Religious Studies (RELS)

RELS 133 Religion and Family

2 credits
Overview of influence of religion on dating, courtship, marriage, and family life.

RELS 204 (s) Special Topics

Credit arranged

RELS 299 (s) Directed Study

Credit arranged

RELS 302 Biblical Judaism: Texts and Thought

3 credits
Cross-listed with PHIL 302
Analysis of the Hebrew Bible (Old Testament) and related texts with an emphasis on hermeneutics and thought.

RELS 303 Early Christianity: Texts and Thought

3 credits
Cross-listed with PHIL 303
Analysis of the New Testament and other early Christian texts of the first and second centuries CE with an emphasis on hermeneutics and thought.

RELS 307 Buddhism

3 credits
Cross-listed with PHIL 307
Philosophy and religion of Gautama Buddha as it developed in India, Tibet, China, and Japan.

RELS 311 Development of Social Theory

3 credits
Cross-listed with SOC 311
Development of social theory from classical roots through contemporary schools; biographical accounts and original works in sociological theory.
Prereq: SOC 101

RELS 327 Belief Systems

3 credits
Cross-listed with ANTH 327
Method and theory of comparative anthropological study of religion.

RELS 341 Ancient Greece

3 credits
Cross-listed with HIST 341
Surveys Greek history from c. 2500 BCE to the end of the 4th century BCE, paying special attention to military, political, and cultural developments.

RELS 344 The Roman Empire

3 credits
Cross-listed with HIST 344
Surveys Roman history from c. 31 BCE to the 5th century CE, paying particular attention to military, political, religious, and social issues and developments.

RELS 375 The Bible as Literature

3 credits
Gen Ed: Humanities
Cross-listed with ENGL 375
Literary qualities of the Bible.
Prereq: ENGL 102
Prereq or Coreq: ENGL 175 or ENGL 257 or ENGL 258

RELS 404 (s) Special Topics

Credit arranged

RELS 422 Contemporary Pacific Northwest Indians

3 credits
Gen Ed: American Diversity
Cross-listed with AIST 422 and ANTH 422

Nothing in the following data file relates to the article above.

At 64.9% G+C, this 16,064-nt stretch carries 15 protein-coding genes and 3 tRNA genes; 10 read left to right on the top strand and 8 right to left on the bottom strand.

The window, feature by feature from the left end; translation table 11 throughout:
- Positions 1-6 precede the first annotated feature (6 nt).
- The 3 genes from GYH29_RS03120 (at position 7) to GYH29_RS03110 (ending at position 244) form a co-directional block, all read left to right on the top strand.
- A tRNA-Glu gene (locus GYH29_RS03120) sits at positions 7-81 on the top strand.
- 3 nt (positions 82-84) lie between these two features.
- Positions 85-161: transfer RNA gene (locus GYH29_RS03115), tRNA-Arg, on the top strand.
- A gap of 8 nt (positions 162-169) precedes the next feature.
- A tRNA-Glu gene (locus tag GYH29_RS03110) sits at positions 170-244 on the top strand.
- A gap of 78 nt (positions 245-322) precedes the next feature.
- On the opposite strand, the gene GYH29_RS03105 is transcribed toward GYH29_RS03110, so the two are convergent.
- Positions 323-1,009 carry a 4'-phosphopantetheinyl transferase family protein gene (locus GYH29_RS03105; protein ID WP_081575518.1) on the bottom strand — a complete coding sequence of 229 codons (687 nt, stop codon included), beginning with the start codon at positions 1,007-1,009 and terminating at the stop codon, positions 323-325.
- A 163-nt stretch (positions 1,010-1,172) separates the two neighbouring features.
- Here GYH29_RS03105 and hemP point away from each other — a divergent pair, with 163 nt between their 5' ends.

This course is intended to impart an understanding of the vitality and rich diversity of contemporary Pacific Northwest American Indian societies, their histories, and their literatures, e.g., in the arts and expressive culture, in governmental affairs both indigenous and external, in economics, ecological relations and natural resources, in health care, and in family, social and religious life, in oral traditions, in world views and cultural values. This understanding is inclusive of both indigenous cultural, as well as contact-historical, expressions. An understanding of Tribal sovereignty and its varied meanings is key to this outcome. ANTH 422 is cooperative: open to WSU degree-seeking students.

RELS 443 The Medieval State: Europe in the High and Late Middle Ages

3 credits
Gen Ed: Humanities
Cross-listed with HIST 443
Analysis of how the vitality of particular medieval princes, of the commercial revolution, and of such movements as development of common law was harnessed in the evolution of medieval government from feudalism to the modern state.

RELS 448 The Reformation

3 credits
Gen Ed: Humanities
Cross-listed with RELS 448
This course examines the social and economic as well as the theological dynamic of the Reformation. The course begins by examining the thought of Erasmus and More, continuing through that of Luther, Calvin, and Loyola, to the Anabaptists. Religious upheaval lead not only to the political and military upheaval of the Religious Wars, but also to religious debate, the echoes of which resound through to the present. Additional projects/assignments required for graduate credit.

RELS 499 (s) Directed Study

Credit arranged